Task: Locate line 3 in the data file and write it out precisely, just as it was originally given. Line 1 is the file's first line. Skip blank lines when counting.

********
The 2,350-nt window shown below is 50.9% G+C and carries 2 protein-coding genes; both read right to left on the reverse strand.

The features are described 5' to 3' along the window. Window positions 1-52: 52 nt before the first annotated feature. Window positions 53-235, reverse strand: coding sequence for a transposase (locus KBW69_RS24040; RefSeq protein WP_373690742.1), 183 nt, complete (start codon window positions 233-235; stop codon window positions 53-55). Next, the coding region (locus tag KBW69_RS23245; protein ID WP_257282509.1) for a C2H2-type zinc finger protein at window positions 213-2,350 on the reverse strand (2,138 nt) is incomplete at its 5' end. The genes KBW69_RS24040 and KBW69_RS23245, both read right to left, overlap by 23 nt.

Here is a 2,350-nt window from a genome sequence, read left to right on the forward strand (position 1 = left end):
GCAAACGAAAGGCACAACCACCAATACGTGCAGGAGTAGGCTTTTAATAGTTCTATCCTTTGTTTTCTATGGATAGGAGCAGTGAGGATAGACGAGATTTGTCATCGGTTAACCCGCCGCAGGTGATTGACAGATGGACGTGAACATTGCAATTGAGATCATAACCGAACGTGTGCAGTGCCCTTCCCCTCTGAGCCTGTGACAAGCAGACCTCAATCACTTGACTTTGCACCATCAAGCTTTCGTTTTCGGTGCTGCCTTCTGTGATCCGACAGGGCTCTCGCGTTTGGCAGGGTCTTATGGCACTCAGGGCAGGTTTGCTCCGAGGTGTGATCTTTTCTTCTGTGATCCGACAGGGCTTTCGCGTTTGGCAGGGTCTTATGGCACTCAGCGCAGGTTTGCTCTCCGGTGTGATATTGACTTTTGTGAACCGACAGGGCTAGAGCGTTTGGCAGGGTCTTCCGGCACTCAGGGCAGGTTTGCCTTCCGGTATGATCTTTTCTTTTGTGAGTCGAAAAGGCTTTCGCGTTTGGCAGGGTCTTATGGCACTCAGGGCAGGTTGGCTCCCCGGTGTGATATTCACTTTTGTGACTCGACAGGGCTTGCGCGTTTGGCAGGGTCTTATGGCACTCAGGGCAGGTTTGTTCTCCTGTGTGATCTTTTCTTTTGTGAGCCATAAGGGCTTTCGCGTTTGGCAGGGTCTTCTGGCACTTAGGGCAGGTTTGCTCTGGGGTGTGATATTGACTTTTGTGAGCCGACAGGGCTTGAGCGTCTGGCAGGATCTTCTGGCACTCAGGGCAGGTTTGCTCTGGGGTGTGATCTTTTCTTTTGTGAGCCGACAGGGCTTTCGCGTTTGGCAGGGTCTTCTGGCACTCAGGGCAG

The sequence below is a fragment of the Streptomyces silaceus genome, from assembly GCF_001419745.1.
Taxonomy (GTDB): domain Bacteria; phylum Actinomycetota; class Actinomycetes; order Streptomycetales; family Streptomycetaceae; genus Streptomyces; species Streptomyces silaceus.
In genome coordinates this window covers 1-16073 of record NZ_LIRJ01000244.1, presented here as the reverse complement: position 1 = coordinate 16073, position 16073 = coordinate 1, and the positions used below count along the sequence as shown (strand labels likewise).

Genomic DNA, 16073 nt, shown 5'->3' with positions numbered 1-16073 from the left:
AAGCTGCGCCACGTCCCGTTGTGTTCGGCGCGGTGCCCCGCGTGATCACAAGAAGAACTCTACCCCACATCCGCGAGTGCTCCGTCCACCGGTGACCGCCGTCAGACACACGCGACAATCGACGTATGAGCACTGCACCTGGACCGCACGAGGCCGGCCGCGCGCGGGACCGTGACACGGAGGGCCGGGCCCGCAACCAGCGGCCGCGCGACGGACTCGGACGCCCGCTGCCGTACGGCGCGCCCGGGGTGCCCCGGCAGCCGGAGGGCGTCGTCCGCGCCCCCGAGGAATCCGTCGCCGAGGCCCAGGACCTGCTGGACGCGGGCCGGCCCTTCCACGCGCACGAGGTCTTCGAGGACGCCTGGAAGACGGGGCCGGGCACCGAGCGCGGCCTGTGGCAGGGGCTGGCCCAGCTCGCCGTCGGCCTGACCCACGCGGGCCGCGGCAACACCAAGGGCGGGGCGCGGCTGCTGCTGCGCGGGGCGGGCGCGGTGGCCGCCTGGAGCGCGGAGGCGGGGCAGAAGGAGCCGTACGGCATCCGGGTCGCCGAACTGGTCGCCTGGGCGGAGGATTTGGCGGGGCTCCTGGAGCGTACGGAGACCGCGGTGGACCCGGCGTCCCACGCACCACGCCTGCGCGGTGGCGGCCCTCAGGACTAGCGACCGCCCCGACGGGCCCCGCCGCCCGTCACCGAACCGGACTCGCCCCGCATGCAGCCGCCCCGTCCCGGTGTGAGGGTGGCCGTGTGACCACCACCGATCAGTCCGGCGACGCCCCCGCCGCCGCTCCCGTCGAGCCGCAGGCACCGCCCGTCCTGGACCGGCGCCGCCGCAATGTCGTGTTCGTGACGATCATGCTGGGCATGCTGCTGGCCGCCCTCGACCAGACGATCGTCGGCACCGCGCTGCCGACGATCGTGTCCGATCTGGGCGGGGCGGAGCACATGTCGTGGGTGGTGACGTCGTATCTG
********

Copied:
Here is a 2,350-nt window from a genome sequence, read left to right on the forward strand (position 1 = left end):